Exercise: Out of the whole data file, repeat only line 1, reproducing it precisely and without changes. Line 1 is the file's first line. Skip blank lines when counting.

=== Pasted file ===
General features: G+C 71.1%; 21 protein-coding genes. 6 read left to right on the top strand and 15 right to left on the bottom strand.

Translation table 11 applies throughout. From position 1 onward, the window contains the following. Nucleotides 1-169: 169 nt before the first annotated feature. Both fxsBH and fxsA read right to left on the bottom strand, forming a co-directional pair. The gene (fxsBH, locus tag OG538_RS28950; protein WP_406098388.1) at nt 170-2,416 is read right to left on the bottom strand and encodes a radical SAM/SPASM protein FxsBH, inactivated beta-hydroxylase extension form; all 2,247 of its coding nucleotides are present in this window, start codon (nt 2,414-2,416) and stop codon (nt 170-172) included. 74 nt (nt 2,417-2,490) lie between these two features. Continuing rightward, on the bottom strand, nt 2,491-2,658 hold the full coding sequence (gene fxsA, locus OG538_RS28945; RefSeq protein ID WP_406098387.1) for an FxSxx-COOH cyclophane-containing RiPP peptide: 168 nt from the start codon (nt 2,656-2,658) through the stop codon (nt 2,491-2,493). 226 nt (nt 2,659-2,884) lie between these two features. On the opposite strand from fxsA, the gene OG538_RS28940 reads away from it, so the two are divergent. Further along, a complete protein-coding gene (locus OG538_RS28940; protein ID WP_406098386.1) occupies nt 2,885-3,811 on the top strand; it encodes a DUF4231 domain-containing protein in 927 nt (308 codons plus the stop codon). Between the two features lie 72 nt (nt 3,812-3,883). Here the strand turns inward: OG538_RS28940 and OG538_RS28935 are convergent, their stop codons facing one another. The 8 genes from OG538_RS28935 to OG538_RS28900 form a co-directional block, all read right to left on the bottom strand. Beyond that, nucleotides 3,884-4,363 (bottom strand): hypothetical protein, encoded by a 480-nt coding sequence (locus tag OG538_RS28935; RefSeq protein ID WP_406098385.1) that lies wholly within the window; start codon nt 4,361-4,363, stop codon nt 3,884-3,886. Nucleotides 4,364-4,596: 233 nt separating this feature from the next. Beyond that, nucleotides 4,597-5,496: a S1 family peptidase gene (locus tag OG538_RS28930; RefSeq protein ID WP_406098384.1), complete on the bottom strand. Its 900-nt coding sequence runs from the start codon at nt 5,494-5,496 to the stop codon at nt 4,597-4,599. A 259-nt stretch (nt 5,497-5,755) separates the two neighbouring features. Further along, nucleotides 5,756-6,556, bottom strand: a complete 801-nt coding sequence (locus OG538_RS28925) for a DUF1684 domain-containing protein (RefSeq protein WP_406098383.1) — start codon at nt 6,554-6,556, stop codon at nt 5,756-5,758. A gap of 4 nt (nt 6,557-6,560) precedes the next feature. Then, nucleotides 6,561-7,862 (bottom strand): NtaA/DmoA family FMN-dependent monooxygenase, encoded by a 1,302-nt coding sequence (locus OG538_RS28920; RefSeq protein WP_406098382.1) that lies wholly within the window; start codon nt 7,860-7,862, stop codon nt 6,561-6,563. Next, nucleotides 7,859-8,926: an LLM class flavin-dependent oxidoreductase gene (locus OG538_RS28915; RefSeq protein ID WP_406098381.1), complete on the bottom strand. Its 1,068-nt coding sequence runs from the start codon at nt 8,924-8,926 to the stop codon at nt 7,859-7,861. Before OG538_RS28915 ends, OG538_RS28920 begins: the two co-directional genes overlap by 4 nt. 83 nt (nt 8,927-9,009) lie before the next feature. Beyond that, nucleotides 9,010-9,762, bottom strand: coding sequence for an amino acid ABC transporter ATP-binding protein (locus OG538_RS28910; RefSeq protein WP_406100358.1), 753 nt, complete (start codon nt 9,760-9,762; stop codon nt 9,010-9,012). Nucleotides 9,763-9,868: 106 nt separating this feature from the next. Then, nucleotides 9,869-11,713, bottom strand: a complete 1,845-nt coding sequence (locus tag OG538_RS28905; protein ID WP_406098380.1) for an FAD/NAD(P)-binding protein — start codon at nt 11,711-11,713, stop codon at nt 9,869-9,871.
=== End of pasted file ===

General features: G+C 71.1%; 21 protein-coding genes. 6 read left to right on the top strand and 15 right to left on the bottom strand.